8."Mangayar Mugathil"Pattukkottai KalyanasundaramP. Susheela, Jamuna Rani, Chorus5:05

Release and reception[edit]

Kalyana Parisu was released on 9 April 1959.[26][11] When it was released in the Casino theatre in Madras (now Chennai), it was publicised with 100 ft by 30 ft banners of the film's important scenes.[35] Despite facing competition from another Gemini Ganesan film Nalla Theerpu, released on the same day,[36] Kalyana Parisu became a major box office success,[32] running for over 25 weeks in theatres,[6] thereby becoming a silver jubilee film.[37][c] Historian S. Theodore Baskaran attributed the film's success "in large part to its music composed by A.M. Raja, who was at his peak as a playback singer."[32] Ganesan visited the theatre Thirumalai Talkies for the film's 75-day celebrations.[39] On the film's 100th day celebrations, Thangavelu and M. Saroja were married at the Murugan Temple in Madurai.[17][40] At the 7th National Film Awards, it won the Certificate of Merit for Best Feature Film in Tamil.[14]

Kalyana Parisu received critical acclaim.[41] It was praised for eschewing long dialogues in favour of short verses with simple words to touch the heart, and Vincent's frequently moving camera instead of being fixed to one point like many Tamil films then.[42] On 10 April 1959, The Indian Express said, "The picture has powerful story value and many tender moments. Gemini Ganesan, B. Saroja Devi, C. R. Vijayakumari and A. Nageswara Rao have all given sensitive performances" and commented positively on Thangavelu's comedy.[43] Sekar of the Tamil magazine Ananda Vikatan, in its 26 April 1959 issue, appreciated the fact that the film had no villain, and everyone had a good heart. He praised the performances of Ganesan and Saroja Devi, writing that the latter showed the three emotions – love, sacrifice and duty – excellently. Sekar concluded that in totality, the film deserved a prize for its story, a prize for its acting and a prize for its dialogues.[19] In contrast, S. Krishnaswamy of the magazine Film Word, in 1970, called it "an otherwise imperfect and aesthetically crude film".[44] Theodore Baskaran said the comedy subplot did not fit into the main storyline and was not cinematic.[45]

Legacy[edit]

Kalyana Parisu emerged a milestone in Tamil cinema,[42] and the breakthrough for Saroja Devi and A. M. Rajah.[46][47] The success of it's songs made Susheela a leading female playback singer of Tamil cinema.[46] With the film's success, Sridhar launched his own production company, Chitralaya Pictures.[48] Kalyana Parisu also set the pattern for Sridhar's later works in which he repeated the motif of the eternal triangle and unrequited love.[49] According to French film historian Yves Thoraval, it established Sridhar's reputation as a director of melodramatic films focusing on "star-crossed love affairs involving three persons".[50] The comedy subplot gained popularity, and was sold separately on audio cassettes and vinyl records.[45][51] The dialogue "Bhairavan Sevai Naatuku Thevai" (The service of Bhairavan [is] the need of the nation) attained popularity.[15] The term "Mannar and Company" (or "Mannar and Co") later entered Tamil lexicon, with it meaning a hoax job,[52] while also referring to an unemployed husband.[53]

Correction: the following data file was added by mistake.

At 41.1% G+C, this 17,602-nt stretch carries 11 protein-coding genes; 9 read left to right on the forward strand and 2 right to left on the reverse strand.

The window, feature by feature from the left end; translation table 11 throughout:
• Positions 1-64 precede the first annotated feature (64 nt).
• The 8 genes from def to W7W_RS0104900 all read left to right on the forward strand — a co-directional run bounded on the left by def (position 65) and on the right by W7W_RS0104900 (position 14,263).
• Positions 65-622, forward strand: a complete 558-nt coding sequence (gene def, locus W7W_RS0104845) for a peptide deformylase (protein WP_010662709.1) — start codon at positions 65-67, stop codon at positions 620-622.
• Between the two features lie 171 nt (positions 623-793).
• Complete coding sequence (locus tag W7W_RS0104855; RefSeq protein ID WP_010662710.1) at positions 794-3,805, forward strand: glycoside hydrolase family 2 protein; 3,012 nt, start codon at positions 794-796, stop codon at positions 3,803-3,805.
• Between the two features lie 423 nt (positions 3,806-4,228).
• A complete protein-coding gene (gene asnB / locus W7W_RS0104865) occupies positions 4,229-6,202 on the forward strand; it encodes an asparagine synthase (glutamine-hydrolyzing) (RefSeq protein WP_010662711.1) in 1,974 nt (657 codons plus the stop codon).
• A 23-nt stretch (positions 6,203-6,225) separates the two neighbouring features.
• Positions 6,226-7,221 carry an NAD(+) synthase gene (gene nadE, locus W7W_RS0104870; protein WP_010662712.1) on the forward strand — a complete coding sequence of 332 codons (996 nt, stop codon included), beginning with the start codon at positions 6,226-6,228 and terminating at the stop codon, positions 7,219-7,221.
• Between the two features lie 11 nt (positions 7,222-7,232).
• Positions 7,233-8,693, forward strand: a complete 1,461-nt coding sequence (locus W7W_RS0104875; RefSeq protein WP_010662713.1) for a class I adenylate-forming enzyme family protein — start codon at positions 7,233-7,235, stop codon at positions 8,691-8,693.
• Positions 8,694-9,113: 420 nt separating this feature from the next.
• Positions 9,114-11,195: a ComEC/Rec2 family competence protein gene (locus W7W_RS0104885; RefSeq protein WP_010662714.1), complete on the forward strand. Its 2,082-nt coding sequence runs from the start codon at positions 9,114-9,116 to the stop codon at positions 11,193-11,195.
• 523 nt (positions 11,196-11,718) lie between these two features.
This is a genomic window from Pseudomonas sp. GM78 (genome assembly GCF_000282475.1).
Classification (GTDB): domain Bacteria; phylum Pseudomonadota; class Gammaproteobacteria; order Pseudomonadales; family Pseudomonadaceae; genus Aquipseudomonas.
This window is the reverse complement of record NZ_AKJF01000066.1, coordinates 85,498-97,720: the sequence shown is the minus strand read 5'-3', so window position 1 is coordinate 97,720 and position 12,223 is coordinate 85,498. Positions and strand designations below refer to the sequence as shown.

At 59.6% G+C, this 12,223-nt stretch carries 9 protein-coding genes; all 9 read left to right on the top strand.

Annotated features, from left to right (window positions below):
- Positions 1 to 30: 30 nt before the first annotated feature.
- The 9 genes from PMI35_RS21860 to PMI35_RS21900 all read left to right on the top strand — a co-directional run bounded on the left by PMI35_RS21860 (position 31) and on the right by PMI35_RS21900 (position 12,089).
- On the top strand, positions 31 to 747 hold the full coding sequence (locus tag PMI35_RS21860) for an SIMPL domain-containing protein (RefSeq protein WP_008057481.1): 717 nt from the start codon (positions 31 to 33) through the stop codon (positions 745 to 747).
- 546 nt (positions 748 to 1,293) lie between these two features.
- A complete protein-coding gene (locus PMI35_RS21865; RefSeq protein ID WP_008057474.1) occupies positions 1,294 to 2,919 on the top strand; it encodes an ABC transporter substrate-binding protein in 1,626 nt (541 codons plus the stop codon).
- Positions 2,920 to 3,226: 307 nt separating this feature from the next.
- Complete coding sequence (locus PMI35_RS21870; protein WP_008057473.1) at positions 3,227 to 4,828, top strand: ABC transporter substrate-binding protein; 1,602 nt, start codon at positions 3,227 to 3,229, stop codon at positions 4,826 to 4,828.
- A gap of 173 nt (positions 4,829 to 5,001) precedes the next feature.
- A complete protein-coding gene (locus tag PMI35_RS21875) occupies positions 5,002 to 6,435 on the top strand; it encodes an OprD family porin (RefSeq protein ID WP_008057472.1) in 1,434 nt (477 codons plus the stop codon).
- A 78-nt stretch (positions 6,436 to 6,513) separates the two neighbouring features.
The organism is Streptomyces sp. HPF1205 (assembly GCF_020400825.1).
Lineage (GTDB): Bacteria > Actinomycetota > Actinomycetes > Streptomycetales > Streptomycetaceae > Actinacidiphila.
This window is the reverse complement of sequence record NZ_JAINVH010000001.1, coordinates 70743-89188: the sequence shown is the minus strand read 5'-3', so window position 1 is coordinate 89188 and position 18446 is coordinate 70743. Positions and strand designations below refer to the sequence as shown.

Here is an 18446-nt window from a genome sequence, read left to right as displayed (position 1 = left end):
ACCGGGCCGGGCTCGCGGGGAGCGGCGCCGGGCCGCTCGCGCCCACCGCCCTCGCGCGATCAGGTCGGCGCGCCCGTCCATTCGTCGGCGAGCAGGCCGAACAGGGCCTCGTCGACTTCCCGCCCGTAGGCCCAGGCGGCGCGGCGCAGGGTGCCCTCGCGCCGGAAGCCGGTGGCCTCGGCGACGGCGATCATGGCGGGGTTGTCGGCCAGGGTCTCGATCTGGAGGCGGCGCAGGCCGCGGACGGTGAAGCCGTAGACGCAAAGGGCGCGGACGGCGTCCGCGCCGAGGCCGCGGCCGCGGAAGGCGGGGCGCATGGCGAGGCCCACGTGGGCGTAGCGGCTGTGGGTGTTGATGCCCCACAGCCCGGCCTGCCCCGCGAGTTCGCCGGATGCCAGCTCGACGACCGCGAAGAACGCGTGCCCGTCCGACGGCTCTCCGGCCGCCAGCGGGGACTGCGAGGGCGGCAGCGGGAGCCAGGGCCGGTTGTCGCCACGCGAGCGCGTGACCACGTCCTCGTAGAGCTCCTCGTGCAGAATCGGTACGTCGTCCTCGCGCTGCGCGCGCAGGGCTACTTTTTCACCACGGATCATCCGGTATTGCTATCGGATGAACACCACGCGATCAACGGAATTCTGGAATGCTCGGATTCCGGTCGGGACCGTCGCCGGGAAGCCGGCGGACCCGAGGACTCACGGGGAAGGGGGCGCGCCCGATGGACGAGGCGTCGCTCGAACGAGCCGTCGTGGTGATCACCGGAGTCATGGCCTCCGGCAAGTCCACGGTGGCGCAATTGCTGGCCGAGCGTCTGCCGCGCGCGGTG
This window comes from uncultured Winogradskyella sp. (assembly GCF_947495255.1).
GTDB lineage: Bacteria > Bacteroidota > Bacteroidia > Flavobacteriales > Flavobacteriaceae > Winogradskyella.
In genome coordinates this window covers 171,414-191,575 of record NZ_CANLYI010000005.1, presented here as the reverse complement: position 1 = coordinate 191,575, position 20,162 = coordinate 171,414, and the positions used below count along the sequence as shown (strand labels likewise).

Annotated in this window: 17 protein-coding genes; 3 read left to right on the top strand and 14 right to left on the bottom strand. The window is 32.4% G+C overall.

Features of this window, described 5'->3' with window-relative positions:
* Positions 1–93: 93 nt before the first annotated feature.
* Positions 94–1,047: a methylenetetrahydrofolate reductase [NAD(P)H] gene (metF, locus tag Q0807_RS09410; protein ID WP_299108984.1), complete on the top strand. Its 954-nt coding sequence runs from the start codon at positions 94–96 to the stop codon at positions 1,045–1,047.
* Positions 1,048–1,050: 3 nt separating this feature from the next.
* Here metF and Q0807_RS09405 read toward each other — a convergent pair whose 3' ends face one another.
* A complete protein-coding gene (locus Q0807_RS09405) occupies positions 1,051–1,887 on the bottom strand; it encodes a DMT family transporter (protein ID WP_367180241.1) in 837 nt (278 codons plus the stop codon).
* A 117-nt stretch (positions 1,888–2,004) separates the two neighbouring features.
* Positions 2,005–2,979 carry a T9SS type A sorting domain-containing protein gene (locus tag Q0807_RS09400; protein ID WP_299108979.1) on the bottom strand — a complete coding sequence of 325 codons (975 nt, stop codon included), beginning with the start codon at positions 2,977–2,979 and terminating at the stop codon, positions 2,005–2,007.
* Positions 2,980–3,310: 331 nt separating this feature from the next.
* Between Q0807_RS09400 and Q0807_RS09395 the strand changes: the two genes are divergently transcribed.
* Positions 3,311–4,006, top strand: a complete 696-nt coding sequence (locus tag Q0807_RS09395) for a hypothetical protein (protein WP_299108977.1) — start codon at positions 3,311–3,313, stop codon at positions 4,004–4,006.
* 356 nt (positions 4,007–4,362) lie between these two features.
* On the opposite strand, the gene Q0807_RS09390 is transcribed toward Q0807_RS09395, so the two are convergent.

In popular culture[edit]

In a scene from Avvai Shanmughi (1996), when Viswanatha Iyer (Gemini Ganesan) is shocked to hear that Shanmugi (Kamal Haasan) is married, "Kaathalile Tholviyutraan" is played in the background.[54] Malathi Rangarajan of The Hindu, in her review of Parthiban Kanavu (2003) mentioned that comedy track performed by Vivek in the film "has touches of the Thangavelu-M. Saroja track in Sridhar's Kalyana Parisu".[55]

Other versions[edit]

Sridhar remade Kalyana Parisu in Telugu as Pelli Kanuka (1960). Saroja Devi returned as Vasanthi, while Nageswara Rao replaced Ganesan as Baskar.[56][57] Sridhar also directed the Hindi remake Nazrana (1961), which had Ganesan in the role originally played by Nageswara Rao in Tamil.[58] The film was remade in Malayalam by J. Sasikumar as Sammanam (1975).[59] Kalyana Parisu also inspired the Telugu film Devata (1982) and its Hindi remake Tohfa (1984), both directed by K. Raghavendra Rao.[60][61]

Notes[edit]

  1. ^ The exchange rate in 1959 was 4.79 Indian rupees (₹) to one dollar (US$).[24]
  2. ^ Exists as two separate tracks in the 1995 EMI edition; the first, titled "Kaathalile Tholviyutraal", contains only Susheela's vocals and the second, titled "Kaathalile Tholviyutraan", contains only Rajah's vocals.[27]
  3. ^ A silver jubilee film is one that completes a theatrical run of 25 weeks.[38]

References[edit]

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Bibliography[edit]

External links[edit]